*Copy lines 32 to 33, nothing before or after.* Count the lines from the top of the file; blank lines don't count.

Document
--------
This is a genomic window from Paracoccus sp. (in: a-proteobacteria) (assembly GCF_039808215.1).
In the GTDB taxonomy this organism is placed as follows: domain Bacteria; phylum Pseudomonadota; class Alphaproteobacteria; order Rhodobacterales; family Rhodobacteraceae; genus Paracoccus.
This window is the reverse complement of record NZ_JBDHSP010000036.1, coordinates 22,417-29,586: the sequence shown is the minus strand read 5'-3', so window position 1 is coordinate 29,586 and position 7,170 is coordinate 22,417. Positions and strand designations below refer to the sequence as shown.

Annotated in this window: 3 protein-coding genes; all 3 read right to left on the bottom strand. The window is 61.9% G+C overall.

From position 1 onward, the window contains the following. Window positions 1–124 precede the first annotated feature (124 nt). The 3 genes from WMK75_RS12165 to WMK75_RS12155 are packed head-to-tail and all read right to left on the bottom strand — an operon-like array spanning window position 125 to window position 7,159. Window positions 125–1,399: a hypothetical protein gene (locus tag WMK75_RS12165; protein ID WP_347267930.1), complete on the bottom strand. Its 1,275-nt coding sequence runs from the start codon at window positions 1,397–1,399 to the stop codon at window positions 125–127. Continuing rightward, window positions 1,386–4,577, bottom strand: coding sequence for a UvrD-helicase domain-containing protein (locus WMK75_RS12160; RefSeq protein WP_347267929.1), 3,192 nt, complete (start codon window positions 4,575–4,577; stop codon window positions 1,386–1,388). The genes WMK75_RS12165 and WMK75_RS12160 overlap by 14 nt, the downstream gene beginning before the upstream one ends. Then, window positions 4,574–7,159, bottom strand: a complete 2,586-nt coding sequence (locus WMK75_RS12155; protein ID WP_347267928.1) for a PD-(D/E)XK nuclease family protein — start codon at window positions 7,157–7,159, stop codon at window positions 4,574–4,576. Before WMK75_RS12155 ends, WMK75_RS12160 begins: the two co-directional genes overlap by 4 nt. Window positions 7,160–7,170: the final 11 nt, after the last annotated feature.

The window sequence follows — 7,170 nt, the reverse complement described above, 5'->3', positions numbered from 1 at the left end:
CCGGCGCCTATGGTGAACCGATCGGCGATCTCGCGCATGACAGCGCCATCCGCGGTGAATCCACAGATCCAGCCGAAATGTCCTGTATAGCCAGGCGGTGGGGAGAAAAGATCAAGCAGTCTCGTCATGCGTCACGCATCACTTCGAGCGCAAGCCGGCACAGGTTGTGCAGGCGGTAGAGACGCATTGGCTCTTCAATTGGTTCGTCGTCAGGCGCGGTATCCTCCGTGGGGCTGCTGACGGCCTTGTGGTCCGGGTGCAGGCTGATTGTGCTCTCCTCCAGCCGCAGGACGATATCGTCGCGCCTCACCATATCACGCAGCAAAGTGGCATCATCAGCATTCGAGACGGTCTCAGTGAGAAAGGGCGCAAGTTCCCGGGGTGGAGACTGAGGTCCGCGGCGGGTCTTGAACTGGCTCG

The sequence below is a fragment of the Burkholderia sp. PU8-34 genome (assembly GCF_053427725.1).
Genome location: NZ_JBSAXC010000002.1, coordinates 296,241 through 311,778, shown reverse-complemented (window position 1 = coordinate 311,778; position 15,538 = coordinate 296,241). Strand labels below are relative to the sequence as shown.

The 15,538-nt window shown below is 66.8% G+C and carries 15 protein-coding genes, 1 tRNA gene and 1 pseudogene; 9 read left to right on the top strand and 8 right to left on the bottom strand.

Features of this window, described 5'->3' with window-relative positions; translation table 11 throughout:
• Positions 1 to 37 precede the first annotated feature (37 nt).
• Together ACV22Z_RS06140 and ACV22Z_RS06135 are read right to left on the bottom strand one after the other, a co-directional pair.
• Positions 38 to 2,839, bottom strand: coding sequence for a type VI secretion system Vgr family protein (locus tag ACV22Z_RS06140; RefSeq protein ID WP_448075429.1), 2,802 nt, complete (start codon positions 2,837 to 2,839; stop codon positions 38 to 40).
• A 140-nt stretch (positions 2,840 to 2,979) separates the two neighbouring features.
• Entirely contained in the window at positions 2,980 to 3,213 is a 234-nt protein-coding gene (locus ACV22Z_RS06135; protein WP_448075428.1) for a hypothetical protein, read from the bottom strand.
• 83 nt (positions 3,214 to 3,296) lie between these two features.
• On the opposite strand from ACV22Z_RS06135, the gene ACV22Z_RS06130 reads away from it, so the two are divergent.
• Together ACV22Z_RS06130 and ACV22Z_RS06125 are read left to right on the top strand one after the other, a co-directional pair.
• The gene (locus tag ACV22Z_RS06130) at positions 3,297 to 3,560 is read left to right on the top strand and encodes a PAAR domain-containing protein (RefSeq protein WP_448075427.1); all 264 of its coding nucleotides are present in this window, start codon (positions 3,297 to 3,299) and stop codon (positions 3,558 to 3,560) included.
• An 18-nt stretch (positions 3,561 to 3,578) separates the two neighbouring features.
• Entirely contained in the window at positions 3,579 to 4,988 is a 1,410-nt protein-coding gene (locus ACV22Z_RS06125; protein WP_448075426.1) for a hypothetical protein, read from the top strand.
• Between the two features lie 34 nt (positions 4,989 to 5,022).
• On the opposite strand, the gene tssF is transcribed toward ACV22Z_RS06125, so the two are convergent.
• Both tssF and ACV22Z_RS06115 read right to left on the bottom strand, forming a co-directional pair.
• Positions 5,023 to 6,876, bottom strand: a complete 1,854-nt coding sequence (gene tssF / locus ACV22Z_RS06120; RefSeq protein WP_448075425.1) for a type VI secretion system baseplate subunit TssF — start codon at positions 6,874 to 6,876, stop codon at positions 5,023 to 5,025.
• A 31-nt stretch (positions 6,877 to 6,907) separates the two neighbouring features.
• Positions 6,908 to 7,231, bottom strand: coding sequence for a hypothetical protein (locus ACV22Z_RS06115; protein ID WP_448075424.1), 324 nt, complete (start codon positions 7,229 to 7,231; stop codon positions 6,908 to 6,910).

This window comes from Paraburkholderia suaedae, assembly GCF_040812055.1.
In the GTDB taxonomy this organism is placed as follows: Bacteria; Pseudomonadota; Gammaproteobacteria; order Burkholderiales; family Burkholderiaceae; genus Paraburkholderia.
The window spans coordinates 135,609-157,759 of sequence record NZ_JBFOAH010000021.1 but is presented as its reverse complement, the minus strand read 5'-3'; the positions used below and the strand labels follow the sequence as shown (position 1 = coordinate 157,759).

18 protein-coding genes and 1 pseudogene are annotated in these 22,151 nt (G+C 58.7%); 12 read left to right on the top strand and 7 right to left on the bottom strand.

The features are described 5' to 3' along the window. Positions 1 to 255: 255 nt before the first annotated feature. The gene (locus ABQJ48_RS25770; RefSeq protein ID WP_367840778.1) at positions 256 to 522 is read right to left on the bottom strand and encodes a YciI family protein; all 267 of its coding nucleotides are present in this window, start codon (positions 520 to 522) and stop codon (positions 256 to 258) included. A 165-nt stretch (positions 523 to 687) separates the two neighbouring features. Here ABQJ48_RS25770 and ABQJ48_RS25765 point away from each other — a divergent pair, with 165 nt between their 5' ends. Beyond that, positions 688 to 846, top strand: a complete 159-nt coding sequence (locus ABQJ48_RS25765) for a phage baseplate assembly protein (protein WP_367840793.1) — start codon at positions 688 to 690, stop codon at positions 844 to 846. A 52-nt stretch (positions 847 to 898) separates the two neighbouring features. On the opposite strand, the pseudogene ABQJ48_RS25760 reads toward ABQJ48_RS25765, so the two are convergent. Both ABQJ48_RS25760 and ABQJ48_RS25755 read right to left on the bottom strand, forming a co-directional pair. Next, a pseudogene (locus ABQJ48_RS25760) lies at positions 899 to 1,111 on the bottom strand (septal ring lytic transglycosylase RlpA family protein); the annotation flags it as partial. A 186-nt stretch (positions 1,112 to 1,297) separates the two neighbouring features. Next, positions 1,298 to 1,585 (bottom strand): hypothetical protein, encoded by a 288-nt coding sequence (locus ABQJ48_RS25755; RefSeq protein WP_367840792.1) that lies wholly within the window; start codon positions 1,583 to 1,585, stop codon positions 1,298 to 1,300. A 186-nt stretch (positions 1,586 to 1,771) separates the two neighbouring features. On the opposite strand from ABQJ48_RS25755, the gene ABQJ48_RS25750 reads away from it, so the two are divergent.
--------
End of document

18 protein-coding genes and 1 pseudogene are annotated in these 22,151 nt (G+C 58.7%); 12 read left to right on the top strand and 7 right to left on the bottom strand.

The features are described 5' to 3' along the window. Positions 1 to 255: 255 nt before the first annotated feature. The gene (locus ABQJ48_RS25770; RefSeq protein ID WP_367840778.1) at positions 256 to 522 is read right to left on the bottom strand and encodes a YciI family protein; all 267 of its coding nucleotides are present in this window, start codon (positions 520 to 522) and stop codon (positions 256 to 258) included. A 165-nt stretch (positions 523 to 687) separates the two neighbouring features. Here ABQJ48_RS25770 and ABQJ48_RS25765 point away from each other — a divergent pair, with 165 nt between their 5' ends. Beyond that, positions 688 to 846, top strand: a complete 159-nt coding sequence (locus ABQJ48_RS25765) for a phage baseplate assembly protein (protein WP_367840793.1) — start codon at positions 688 to 690, stop codon at positions 844 to 846. A 52-nt stretch (positions 847 to 898) separates the two neighbouring features. On the opposite strand, the pseudogene ABQJ48_RS25760 reads toward ABQJ48_RS25765, so the two are convergent. Both ABQJ48_RS25760 and ABQJ48_RS25755 read right to left on the bottom strand, forming a co-directional pair. Next, a pseudogene (locus ABQJ48_RS25760) lies at positions 899 to 1,111 on the bottom strand (septal ring lytic transglycosylase RlpA family protein); the annotation flags it as partial. A 186-nt stretch (positions 1,112 to 1,297) separates the two neighbouring features. Next, positions 1,298 to 1,585 (bottom strand): hypothetical protein, encoded by a 288-nt coding sequence (locus ABQJ48_RS25755; RefSeq protein WP_367840792.1) that lies wholly within the window; start codon positions 1,583 to 1,585, stop codon positions 1,298 to 1,300. A 186-nt stretch (positions 1,586 to 1,771) separates the two neighbouring features. On the opposite strand from ABQJ48_RS25755, the gene ABQJ48_RS25750 reads away from it, so the two are divergent.